Sometimes you get but one chance at the buck of a lifetime. Other times, the deer comes back … and back … and back.
When Doug Knott and his son Tyler of Blakesburg, Iowa, first saw the whitetail they nicknamed Junkyard in a game-camera photo taken on Oct. 5, 2015, neither had any idea that it would be the start of a long, carefully orchestrated quest for the giant.
Junkyard literally walked through the backyard of their newly acquired 29-acre spread in Wapello County. Many hunters would’ve immediately went after the buck, but the Knotts figured that would do them more harm than good.
“We didn’t know how to hunt our farm, and we were concerned about running does we’d seen in the area off,” explained Doug. “We figured he’d stick around if the does stayed around, so we made a pact to not shoot any does that year.”
On Oct. 26, Junkyard returned – and walked right underneath Doug’s climbing stand. The buck never gave him a shot. Minutes later, Tyler missed the deer at 20 yards. Darkness got in the way.
On the morning of Nov. 1, Doug spotted Junkyard scent-checking for does. At 12 yards away, Knott thought to himself, you’re dead, and released an arrow. Hitting the buck in a front knee, the deer would live to seek romance another day.
Three weeks later found Tyler hunting a creek bottom near a deer crossing. A respectable eight-pointer was hot on the tail of a doe when Junkyard became enraged that another buck would venture into its domain. Tyler missed the buck again, this time due to an unforeseen limb.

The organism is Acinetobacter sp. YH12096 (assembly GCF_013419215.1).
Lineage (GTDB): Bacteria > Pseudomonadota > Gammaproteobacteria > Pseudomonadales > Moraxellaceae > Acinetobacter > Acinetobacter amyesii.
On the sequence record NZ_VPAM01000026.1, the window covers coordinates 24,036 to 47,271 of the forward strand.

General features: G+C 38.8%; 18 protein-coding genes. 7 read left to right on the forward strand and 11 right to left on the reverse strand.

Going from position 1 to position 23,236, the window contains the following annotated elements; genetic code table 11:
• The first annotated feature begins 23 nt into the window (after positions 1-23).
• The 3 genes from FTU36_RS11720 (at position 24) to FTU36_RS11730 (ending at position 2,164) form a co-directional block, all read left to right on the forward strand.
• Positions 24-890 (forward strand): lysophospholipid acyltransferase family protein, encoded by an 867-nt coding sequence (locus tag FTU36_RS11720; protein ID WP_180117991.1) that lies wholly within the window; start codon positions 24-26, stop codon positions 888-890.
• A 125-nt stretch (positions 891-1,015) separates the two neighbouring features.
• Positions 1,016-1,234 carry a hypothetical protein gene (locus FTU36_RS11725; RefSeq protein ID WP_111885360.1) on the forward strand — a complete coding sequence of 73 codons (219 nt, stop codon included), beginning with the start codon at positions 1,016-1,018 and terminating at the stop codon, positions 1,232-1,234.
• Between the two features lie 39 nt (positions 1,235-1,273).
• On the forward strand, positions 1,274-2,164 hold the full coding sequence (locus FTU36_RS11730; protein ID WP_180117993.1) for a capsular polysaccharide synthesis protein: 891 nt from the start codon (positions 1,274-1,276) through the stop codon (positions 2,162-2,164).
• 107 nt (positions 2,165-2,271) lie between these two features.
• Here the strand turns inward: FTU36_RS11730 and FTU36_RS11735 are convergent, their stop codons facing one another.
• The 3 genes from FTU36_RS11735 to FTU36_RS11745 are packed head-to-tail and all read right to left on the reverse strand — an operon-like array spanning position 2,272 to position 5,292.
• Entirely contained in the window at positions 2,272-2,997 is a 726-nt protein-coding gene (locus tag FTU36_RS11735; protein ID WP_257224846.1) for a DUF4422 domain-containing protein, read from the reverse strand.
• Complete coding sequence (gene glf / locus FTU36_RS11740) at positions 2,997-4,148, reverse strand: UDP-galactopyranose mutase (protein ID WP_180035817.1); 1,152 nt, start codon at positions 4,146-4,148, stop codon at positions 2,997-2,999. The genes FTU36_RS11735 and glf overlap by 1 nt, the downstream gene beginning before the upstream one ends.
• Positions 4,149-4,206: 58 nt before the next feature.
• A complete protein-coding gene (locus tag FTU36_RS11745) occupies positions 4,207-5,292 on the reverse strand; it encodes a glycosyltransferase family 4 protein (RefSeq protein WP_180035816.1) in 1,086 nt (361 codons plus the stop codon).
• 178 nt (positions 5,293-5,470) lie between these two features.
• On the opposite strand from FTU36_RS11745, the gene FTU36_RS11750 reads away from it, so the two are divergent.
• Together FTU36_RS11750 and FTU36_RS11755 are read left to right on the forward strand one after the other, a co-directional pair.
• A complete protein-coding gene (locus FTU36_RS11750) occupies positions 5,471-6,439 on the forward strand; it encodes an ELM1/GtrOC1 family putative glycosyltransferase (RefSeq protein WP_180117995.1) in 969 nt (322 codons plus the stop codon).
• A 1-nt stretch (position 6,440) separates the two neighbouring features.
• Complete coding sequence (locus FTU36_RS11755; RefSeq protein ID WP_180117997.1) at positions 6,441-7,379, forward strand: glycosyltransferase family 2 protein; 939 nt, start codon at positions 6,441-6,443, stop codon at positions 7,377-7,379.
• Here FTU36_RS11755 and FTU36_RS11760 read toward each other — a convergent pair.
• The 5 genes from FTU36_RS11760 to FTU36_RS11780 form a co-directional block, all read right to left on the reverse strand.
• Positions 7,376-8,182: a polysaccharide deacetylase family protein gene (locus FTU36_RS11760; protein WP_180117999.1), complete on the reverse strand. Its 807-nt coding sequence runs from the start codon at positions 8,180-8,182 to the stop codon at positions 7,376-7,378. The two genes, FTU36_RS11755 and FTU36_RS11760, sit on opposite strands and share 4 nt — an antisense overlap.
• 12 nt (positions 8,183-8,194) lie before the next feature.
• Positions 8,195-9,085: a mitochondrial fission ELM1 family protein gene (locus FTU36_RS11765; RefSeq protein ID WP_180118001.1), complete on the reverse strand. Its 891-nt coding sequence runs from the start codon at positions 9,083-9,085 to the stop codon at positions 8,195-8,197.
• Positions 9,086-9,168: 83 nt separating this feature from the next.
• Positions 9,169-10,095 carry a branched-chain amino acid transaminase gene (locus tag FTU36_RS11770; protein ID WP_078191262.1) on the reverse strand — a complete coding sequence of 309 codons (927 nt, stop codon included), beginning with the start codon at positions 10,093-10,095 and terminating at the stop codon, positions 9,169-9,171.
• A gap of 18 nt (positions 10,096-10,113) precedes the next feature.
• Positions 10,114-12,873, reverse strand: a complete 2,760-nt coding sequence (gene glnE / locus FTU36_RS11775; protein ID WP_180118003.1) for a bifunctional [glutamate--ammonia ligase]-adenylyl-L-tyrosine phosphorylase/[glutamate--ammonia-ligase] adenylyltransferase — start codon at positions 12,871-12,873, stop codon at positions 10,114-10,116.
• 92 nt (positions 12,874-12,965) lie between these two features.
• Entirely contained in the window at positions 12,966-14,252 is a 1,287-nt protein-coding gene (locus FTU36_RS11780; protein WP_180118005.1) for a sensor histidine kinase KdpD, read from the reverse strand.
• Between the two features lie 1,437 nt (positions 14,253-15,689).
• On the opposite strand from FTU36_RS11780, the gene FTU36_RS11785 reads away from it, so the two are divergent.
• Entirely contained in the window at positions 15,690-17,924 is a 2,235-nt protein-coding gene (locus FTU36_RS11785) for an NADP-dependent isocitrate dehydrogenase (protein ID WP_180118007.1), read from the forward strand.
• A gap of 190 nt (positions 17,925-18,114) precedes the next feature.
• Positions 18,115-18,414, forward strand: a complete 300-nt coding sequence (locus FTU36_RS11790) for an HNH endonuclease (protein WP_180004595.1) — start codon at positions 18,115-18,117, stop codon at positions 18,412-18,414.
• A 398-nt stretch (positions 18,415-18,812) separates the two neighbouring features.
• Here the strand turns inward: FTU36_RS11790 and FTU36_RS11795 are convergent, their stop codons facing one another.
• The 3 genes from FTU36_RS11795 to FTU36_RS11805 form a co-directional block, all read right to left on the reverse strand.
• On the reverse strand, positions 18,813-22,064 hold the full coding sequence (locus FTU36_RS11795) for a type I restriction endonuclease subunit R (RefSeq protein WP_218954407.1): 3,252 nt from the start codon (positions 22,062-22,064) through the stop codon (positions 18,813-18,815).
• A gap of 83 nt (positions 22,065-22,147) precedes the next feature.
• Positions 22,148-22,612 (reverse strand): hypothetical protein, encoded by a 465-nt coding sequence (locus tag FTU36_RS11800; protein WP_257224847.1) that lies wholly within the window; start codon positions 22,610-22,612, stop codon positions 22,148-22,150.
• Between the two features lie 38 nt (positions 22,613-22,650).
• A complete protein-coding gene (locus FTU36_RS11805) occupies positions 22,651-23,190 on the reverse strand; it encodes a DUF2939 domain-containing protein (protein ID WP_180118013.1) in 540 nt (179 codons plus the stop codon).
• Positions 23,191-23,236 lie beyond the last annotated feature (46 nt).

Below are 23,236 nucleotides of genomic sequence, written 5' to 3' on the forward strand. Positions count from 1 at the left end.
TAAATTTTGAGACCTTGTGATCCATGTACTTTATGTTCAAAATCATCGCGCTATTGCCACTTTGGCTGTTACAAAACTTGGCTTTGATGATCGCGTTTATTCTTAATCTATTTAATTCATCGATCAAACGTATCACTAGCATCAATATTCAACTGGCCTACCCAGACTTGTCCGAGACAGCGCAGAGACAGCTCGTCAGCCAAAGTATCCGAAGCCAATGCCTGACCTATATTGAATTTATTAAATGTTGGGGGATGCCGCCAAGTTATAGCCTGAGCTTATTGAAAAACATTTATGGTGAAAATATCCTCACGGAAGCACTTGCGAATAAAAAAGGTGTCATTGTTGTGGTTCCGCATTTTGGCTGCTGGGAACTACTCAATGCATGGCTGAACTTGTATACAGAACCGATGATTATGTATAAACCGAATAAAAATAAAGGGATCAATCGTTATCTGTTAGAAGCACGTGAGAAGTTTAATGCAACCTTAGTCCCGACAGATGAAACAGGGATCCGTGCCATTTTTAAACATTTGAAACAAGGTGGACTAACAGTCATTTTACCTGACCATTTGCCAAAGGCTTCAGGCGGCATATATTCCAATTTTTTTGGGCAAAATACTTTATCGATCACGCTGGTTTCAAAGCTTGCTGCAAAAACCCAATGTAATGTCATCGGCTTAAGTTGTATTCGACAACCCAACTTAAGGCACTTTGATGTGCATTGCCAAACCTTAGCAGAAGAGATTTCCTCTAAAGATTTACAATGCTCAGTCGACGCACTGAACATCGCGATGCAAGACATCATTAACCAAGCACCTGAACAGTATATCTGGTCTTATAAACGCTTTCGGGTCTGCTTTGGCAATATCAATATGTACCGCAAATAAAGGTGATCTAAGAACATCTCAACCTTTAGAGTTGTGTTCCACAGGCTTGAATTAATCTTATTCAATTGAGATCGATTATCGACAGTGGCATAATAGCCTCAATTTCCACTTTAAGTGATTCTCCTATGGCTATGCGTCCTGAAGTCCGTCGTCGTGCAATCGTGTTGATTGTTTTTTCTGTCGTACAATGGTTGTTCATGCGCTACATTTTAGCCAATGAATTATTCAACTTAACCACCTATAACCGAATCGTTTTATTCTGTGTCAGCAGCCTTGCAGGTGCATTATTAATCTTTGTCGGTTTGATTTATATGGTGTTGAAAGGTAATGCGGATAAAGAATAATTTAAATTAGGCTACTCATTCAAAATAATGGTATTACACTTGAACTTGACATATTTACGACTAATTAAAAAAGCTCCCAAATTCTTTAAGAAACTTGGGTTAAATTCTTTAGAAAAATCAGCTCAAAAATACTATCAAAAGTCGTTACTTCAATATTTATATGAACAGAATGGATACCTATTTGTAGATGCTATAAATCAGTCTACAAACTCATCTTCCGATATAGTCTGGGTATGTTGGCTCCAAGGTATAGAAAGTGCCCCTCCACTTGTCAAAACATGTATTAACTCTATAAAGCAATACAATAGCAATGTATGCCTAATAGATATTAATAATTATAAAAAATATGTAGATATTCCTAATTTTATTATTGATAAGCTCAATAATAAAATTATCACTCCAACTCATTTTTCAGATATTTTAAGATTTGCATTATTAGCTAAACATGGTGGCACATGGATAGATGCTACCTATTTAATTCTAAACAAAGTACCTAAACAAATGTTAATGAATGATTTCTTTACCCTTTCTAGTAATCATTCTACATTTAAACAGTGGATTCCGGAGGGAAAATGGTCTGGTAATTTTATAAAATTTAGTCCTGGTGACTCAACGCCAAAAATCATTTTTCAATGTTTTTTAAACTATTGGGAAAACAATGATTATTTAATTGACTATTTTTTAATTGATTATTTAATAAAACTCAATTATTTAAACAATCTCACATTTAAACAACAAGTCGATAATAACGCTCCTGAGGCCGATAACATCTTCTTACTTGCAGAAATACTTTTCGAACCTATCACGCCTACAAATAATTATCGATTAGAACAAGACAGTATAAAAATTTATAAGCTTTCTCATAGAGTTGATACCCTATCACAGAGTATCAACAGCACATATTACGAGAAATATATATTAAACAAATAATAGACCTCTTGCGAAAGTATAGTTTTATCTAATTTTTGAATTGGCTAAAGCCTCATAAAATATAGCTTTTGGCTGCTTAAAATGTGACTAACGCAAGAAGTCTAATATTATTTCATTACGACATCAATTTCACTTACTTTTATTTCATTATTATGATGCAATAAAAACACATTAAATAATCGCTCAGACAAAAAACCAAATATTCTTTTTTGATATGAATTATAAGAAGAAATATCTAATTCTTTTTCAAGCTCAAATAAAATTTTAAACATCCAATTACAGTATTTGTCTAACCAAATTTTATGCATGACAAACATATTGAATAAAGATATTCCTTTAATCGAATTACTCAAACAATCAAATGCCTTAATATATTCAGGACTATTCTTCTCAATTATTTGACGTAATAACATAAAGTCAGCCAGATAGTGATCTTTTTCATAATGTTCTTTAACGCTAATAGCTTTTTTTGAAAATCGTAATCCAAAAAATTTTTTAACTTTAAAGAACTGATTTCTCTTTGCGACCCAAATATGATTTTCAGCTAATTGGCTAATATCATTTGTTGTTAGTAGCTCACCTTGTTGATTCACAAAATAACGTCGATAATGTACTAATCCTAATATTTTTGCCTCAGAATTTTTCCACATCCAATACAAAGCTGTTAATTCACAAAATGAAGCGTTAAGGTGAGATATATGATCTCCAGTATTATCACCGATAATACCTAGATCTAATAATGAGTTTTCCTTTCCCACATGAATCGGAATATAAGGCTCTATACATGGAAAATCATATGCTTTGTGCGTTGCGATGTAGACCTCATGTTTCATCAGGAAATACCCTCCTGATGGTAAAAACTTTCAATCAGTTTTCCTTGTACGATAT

At that point, both hunters agreed that Junkyard had beaten them.
“We decided to stop hunting him for that year,” Doug added. “He’s pretty beat down from the knee injury, we had our chances to get him, and we kind of felt sorry for him.”
Junkyard would recover. Photos showed the buck packing on pounds it lost the previous fall, and that its rack continued to grow. The Knotts spent the spring and summer designing a hunting plan, as Junkyard was becoming to them what the white whale was to Captain Ahab. They added two food plots to hold the buck on their property, and put up several permanent stands to ambush it in the fall. As bow season opened, both hunters could hardly contain their excitement. Unfortunately, not everyone was on board with their plans.
“Two of our neighbors start logging right in the area where we believe Junkyard beds,” Doug said. “And another neighbor kid starts target practicing, shooting over 50 rounds just about every afternoon.”
Tyler went hunting on Halloween morning. At 8 a.m., the 15-year-old spotted a large 170-class buck in the distance.
“He was moving away from me, so I hit my rattling antlers just a couple times, and he did a U-turn and walked toward me,” explained Tyler. “He’s only 25 yards away, and here comes Junkyard.”
The aggressive buck was looking for a fight, and ran right into melee it could never win. With the deer standing defiantly within bow range, Tyler arrowed his white whale.